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Tue 17 May 2011 03:07 PM

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We've only just begun

Hospitality giant Wyndham Hotel Group thinks the Middle East is a place where there’s room to grow

We've only just begun
Wyndham Hotel Group CEO and president Eric Danziger says countries may benefit from unrest

Hotelier Middle East has been fortunate enough to interview CEO and president of Wyndham Hotel Group Eric Danziger on a number of occasions.

His love of the Middle East and his position as the head of “the world’s largest hotel company” always suggested the hospitality giant could do a great deal in terms of expansion in the region.

But up until recently, the amount of properties in the Middle East for a company of its size was in all fairness modest.

That is all changing, and the promise of a focus on the Middle East that Danziger emphasised in previous years is coming into fruition with a raft of new properties.

Two months ago, the company announced the first Wyndham Grand and the first Planet Hollywood Hotel for the region - both in Doha - while some of the company’s 15 brands will also be making debuts in the near future.

Yet as unrest in pockets of the Middle East refuses to settle and keeps the region in the spotlight of the world’s travellers for all the wrong reasons, does Danziger feel his focus was ill placed?

“Not at all,” he enthuses, “the United States had a revolution 200 years ago and some countries are born from change.”

And while Danziger stresses he doesn’t have a political view on the unrest, he maintains that “some countries like Egypt may end up being greater, better business opportunities over the long term because of what’s gone on”.

He adds that it is also important to get across the message to consumers that the Middle East is a “big place” and not one state with a lot of cities in it.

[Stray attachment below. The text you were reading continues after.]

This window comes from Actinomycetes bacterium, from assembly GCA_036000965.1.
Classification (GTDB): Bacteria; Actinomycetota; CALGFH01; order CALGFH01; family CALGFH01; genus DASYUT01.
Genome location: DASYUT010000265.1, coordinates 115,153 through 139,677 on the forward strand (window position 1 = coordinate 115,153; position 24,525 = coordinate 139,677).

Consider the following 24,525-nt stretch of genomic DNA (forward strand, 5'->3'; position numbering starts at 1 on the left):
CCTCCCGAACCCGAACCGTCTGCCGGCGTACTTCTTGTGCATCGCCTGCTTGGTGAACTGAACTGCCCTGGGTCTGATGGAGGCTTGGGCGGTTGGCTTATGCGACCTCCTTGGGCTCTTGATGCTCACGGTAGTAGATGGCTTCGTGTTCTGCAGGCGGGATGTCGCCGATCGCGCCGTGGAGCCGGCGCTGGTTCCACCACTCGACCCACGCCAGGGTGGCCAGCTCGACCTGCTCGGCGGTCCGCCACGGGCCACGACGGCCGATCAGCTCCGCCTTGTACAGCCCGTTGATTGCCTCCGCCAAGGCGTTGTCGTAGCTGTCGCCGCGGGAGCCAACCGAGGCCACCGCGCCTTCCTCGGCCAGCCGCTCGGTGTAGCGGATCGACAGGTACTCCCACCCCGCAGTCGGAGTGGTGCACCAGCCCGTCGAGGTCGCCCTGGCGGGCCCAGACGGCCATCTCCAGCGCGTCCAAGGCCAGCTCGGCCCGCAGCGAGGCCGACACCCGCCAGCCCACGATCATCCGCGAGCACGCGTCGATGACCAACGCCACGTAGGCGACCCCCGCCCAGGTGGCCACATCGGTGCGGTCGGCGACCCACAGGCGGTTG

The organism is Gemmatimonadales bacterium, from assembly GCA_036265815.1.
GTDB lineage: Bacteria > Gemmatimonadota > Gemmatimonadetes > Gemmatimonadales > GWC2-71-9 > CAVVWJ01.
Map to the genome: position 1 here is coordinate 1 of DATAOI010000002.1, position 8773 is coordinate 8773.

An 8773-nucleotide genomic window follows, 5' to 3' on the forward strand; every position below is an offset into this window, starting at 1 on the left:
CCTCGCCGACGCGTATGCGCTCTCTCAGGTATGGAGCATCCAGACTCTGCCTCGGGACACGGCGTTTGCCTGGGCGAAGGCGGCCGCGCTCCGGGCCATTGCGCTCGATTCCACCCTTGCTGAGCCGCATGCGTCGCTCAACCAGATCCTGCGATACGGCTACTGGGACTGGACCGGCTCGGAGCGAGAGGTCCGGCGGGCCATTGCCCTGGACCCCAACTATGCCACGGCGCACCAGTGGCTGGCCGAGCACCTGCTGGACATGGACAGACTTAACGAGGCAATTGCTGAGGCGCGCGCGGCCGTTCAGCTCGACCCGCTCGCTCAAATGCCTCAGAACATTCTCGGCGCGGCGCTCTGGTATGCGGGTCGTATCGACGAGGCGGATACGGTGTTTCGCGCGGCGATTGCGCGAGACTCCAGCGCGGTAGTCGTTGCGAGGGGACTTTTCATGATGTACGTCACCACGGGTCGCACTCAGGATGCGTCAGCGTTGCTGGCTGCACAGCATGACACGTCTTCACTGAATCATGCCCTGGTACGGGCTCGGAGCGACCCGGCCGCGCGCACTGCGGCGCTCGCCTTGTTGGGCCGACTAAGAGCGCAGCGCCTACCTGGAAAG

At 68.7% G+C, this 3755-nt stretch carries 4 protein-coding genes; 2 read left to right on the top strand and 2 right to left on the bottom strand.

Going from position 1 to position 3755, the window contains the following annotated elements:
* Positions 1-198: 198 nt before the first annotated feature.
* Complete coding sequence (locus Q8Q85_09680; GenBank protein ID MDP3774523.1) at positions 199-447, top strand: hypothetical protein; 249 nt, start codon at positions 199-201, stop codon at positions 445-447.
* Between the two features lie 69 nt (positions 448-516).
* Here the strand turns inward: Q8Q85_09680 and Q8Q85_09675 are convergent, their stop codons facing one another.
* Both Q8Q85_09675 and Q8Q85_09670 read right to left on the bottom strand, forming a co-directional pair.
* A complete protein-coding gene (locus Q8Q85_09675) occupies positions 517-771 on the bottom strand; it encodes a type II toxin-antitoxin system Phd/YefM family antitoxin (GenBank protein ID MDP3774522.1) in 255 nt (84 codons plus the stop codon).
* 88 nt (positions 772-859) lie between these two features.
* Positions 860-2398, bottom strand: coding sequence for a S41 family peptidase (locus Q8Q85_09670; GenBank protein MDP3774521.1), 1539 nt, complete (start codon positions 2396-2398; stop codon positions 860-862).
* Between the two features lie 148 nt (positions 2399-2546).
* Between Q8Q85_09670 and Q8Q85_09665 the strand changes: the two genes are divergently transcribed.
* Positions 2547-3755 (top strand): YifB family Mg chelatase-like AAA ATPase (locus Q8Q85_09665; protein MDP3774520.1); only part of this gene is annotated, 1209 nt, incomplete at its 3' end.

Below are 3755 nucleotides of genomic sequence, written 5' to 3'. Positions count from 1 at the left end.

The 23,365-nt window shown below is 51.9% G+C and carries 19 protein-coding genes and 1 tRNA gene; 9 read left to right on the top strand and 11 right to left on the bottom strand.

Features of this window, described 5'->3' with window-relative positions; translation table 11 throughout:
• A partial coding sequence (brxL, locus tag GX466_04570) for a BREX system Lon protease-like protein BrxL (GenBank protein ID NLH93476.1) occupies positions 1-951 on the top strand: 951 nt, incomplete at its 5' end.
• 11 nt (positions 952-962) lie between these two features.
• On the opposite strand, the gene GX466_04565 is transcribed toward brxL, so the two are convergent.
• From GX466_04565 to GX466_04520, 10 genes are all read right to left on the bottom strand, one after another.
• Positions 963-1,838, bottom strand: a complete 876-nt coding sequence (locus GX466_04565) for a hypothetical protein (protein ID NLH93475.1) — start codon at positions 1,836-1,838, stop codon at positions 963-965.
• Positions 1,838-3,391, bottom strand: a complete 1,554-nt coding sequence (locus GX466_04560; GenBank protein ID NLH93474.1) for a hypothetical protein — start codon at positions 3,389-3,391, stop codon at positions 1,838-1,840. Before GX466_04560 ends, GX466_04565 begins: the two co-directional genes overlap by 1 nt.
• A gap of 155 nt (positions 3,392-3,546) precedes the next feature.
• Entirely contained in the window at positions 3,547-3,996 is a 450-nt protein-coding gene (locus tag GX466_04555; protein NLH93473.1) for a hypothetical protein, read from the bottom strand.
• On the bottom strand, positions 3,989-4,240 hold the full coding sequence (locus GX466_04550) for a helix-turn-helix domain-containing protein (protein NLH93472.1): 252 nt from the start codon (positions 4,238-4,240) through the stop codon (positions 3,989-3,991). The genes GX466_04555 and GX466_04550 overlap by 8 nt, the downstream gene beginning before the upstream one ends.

“I come [to the Middle East] three or four times a year, it’s that important by the way - each time I come I get more enthusiastic about what’s next and how we can continue to add to that,” he explains.

You certainly get the sense that Danziger is still incredibly excited by the opportunities he sees for Wyndham in the region and is pleased to be focusing on announcements of done deals, rather than discussing potential partnerships.

“I said two years ago that we were deeply committed to the area and you know it takes a while to get inertia going and activity - we’re particularly excited about the whole Gulf,” he says.

There is an acknowledgment that due to the unrest there are “opportunities today, which make us less excited about a couple of places currently”, although he feels in the long term these countries will be fine.

“But in Dubai, Abu Dhabi and some of the other Emirates there are opportunities. In Doha we have a Ramada Encore, we are converting a fabulous hotel to a Wyndham Grand, we announced a Planet Hollywood - so we have a great and growing interest in bringing our brands out here. The company has a couple of Howard Johnsons coming to Dubai and Abu Dhabi. We have 15 brands so we’ve only just begun our expansion into the Middle East really.”

Regional opportunities

Wyndham Hotel Group International vice president, development Middle East and Africa Bani Haddad is responsible for making this focus on the Middle East turn into new signings and hotel openings.

It’s no easy task with more operators fighting for fewer opportunities. So where does he feel the opportunities for Wyndham exist?

“Doha is obviously one of the opportunities, the UAE remains high on the list and clearly Saudi Arabia,” Haddad explains.